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Analyzes contemporary superhero-themed cinema, television, and web series in Latin America. Capitán Latinoamérica is the first study to examine the unique contribution of Latin American cinema, television, and web series to the global superhero boom. Through an analysis of superhero-themed media from Mexico to Argentina, Vinodh Venkatesh argues that contemporary Latin American superheroes are a hybrid of regional tropes and figures such as the famed luchador, El Chapulín Colorado, and North American blockbuster characters from the DC and Marvel universes. These superheroes channel anxieties specific to their respective national contexts. In Chile, for example, Mirageman rehashes and works through the Pinochet dictatorship and its traumatic aftermath; in Honduras, Chinche Man confronts neoliberalism and gang violence. In Colombia's El Man, in turn, rapid urbanization and drug cartels are the central concerns, whereas corruption and the political machinations of the state feature most prominently in the television and web series Capitán Centroamérica. While the Latin American superhero genre may be superficially characterized by low budgets and kitsch aesthetics, it also poses profound challenges to the social, political, and economic status quo. Covering a wide variety of media bookended by wrestling films from the early 1960s and multimedia productions from the 2010s, Capitán Latinoamérica offers a comprehensive introduction to, and assessment of, the state of the superhero in Latin America. Vinodh Venkatesh is Professor of Spanish at Virginia Tech and author of New Maricón Cinema: Outing Latin American Film and The Body as Capital: Masculinities in Contemporary Latin American Fiction.
Llamas are camel cousins. It is true! Llamas are also a vital part of some South American economies. Readers will also find out about some of the other camelids that call Latin America home, vicunas, guanacos, and alpacas.
The quetzal is the national bird of Guatemala and lends its name to that country's currency. In fact, the quetzal has long been revered for its beautiful feathers. In ancient times, the Mayan people used quetzal feathers as money. Your fascinated readers will find out more about this resplendent bird and some of its neighbors, such as the toucan and the macaw.
Carnivals are some of the most interesting and most fun celebrations in Latin America. Allow students to join in the festivities with this exciting and lively book that takes readers right to the middle of the memorable, inspiring celebrations.
Christmas is celebrated in many different ways by many cultures. This festive book focuses on the varying and beautiful Christmas traditions of Latin America, including Las Posadas, which focuses on the search for shelter, and Los Tres Reyes Magos, which celebrates the three wise men.
Sometime in April 2014, somewhere in a hospital in California, a Latino child tipped the demographic scales as Latinos displaced non-Hispanic whites as the largest racial/ethnic group in the state. So, one-hundred-sixty-six years after the Treaty of Guadalupe Hidalgo brought the Mexican province of Alta California into the United States, Latinos once again became the largest population in the state. Surprised? Texas will make the same transition sometime before 2020. When that happens, America's two most populous states, carrying the largest number of Electoral College votes, will be Latino. New Mexico is already there. New York, Florida, Arizona, and Nevada are shifting rapidly. Latino populations since 2000 have doubled in Alabama, Arkansas, Georgia, and South Dakota. The US is undergoing a substantial and irreversible shift in its identity. So, too, are the Latinos who make up these populations. Matt Barreto and Gary M. Segura are the country's preeminent experts in the shape, disposition, and mood of Latino America. They show the extent to which Latinos have already transformed the US politically and socially, and how Latino Americans are the most buoyant and dynamic ethnic and racial group, often in quite counterintuitive ways. Latinos' optimism, strength of family, belief in the constructive role of government, and resilience have the imminent potential to reshape the political and partisan landscape for a generation and drive the outcome of elections as soon as 2016.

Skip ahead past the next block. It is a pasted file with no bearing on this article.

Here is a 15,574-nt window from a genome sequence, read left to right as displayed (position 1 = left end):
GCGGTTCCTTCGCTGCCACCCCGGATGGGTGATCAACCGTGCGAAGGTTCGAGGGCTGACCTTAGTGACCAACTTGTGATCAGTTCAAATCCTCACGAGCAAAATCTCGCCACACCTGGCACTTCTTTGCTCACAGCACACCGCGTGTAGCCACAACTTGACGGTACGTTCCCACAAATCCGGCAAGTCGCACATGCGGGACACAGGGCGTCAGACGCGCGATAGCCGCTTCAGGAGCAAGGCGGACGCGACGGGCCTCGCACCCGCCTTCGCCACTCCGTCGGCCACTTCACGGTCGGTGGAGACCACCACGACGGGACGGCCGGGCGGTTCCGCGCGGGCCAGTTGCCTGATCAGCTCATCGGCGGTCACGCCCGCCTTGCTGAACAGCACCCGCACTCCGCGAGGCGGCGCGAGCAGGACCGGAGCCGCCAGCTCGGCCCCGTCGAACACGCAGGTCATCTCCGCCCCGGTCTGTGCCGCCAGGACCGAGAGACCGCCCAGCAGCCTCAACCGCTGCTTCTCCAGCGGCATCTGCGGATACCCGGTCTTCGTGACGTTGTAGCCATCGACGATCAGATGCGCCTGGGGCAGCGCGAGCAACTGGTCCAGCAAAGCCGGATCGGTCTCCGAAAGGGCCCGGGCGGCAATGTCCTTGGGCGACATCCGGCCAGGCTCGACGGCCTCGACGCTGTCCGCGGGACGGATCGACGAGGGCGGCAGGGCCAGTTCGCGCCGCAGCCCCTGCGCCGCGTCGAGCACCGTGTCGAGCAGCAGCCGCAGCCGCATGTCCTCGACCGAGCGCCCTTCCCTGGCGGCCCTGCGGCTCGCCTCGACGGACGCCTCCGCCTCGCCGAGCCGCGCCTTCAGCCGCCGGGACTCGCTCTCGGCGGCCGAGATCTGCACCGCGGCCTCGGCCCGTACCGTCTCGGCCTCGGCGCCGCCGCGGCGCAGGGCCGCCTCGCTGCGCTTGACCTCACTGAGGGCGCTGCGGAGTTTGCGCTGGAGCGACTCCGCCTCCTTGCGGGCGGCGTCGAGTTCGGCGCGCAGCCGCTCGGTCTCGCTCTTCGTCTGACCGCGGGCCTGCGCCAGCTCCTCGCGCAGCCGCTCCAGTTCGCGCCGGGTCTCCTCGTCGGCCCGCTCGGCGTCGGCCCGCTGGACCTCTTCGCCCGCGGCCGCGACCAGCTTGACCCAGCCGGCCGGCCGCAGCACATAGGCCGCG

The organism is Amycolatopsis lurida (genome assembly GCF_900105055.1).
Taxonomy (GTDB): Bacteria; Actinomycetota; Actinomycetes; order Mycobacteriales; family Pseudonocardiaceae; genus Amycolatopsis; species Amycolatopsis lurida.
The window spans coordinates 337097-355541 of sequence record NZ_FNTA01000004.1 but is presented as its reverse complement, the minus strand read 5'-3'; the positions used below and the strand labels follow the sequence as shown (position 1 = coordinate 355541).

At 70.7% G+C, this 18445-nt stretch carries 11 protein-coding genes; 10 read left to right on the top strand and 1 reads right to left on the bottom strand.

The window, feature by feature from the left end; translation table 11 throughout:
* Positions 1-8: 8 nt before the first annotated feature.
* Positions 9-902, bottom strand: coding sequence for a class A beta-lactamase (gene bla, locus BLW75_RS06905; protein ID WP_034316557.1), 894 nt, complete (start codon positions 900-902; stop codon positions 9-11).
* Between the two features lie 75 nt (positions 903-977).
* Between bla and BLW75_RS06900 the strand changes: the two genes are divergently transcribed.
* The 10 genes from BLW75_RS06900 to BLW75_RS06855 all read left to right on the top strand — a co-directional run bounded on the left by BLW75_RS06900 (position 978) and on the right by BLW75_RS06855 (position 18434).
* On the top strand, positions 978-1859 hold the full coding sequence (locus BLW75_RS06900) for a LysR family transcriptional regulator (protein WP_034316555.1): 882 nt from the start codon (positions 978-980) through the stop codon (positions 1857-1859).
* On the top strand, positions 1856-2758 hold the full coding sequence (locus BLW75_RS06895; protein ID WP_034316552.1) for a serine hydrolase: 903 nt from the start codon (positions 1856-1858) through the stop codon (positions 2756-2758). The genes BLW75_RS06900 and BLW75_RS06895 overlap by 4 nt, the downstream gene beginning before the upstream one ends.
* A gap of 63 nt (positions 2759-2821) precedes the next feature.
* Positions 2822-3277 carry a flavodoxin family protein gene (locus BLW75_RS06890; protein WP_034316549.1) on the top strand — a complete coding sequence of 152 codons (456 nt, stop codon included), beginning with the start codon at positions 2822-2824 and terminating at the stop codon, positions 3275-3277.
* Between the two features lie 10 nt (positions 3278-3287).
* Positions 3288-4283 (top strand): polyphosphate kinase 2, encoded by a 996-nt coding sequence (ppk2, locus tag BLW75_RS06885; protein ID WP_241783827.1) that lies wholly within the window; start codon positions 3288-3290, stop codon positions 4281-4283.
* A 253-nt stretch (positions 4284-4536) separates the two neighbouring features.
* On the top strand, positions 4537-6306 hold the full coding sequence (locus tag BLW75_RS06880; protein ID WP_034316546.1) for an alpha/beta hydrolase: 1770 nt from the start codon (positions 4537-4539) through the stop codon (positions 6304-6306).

Enjoy the tales of Latin America--in Spanish and in English! In Stories from Latin America/Historias de Latinoamerica, we've placed the Spanish and English stories side by side--lado a lado--so you can practice and improve your reading skills in your new language while enjoying the support of your native tongue. This way, you'll avoid the inconvenience of constantly having to look up unfamiliar words and expressions in a dictionary. Read as much as you can understand, and then look to the facing page for help if necessary. As you read, you can check your comprehension by comparing the two versions of the story. You'll also find a bilingual vocabulary list at the end of the book, so you'll have a handy reference for new words. Stories from Latin America/Historias de Latinoamerica gives you the chance to Enjoy 16 fascinating short stories from Argentina, Bolivia, Colombia, Guatemala, Honduras, Paraguay, Peru, Venezuela, and more Fine-tune your language skills while gaining insight into the rich cultural heritage of the people of Latin America Improve your reading and listening skills with free audio downloads of four chapters from the book at mhprofessional.com Genevieve Barlow is an experienced Spanish educator and author.